All the food is vegetarian and there’s honestly enough to feed a small army so you’ll never be left feeling like you wanted more!
An extra special treat was the pepper infused locally grown coffee. It had a spicy kick to go along with the caffeine – I wonder how long it will be before Starbucks picks this up and markets it as a new health drink!
Things to Do During Your Stay
Menaka’s vision for Aham Anubhava is to create an experience that you wouldn’t get if you stayed at a hotel, hired a car and zipped around all the tourist spots. Instead, it’s about exploring the local area and meeting the people that live there.
On our first morning, we walked around with Menaka as she did her daily rounds on the farm. Every day there is work to be done, plants to be fixed and harvesting to be done. On our walk we came across footprints, a boggy puddle and uprooted banana trees. It meant that the night before, wild boars had come through this way and had a grand old time at the expense of the plants.
The rubber trees and the milking of the rubber that they produce was particularly fascinating. A skilled farmer has to make small incisions in the bark and the tree excretes a white milk for a couple of hours afterwards. This is the mixed with acid, compressed and then cured in a smoke room to produce raw rubber.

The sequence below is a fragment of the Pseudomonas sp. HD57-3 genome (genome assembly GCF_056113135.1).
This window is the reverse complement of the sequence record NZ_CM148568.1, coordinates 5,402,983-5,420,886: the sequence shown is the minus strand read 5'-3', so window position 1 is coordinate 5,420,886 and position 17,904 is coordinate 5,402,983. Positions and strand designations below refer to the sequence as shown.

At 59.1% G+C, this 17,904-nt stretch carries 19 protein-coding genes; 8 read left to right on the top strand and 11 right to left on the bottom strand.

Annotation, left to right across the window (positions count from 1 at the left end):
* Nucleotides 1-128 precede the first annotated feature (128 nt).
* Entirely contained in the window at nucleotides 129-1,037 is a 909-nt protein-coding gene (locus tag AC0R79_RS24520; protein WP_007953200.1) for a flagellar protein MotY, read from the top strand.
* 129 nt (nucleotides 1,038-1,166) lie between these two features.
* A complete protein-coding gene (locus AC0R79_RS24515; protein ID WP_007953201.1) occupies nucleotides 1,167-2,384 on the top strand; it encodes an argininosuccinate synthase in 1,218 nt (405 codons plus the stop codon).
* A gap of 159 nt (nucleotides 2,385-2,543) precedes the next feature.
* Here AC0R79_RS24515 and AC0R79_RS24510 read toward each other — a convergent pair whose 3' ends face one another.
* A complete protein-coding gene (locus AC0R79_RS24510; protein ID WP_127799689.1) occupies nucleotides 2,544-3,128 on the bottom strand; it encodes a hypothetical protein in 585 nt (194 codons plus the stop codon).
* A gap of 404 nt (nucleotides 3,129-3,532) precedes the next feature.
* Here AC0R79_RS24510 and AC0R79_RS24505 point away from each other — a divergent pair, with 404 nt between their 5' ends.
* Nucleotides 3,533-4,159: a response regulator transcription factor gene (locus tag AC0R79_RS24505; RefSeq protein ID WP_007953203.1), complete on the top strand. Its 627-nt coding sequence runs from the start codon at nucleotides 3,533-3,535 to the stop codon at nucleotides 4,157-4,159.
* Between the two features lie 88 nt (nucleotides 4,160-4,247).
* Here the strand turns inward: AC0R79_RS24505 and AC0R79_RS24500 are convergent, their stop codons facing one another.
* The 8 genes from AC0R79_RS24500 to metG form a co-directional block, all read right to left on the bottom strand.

We trekked through the forests, being typical city folk, losing our balance every few seconds. Menaka will tell you the stories of things that have happened here as you trek to secluded areas.
In the absence of swimming pools, the children learn to swim in the local river! But watch out, because anywhere you get rocks and water, wild animals come to drink and sunbathe. Tigers have been spotted on these rocks in the past! If a tiger was in the area, then the locals will quickly come to know about it, so it’s quite safe!
Menaka took us into the local village to meet the people that live there and visit the tribal school that was named in honour of her grandfather. The village is so sleepy, the dogs can just lie in the middle of the road and no car bothers them!
But just because the village is sleepy, doesn’t mean the locals are cut off from the rest of the world. Indeed, a morning ritual for the older men is to gather at the local chai (tea) shop, read the paper from cover to cover and then discuss global politics. Ask them what’s happening in America or about the elections in Germany and they’ll have an opinion on it! We even tried it out for ourselves, drinking the tea with the village elders.
There are plenty of walks and neighbours to meet. As you walk down the narrow, empty roads, Menaka will continue with her stories, like the time a farm worker got drunk and tried to milk a roaming elephant instead of the cow!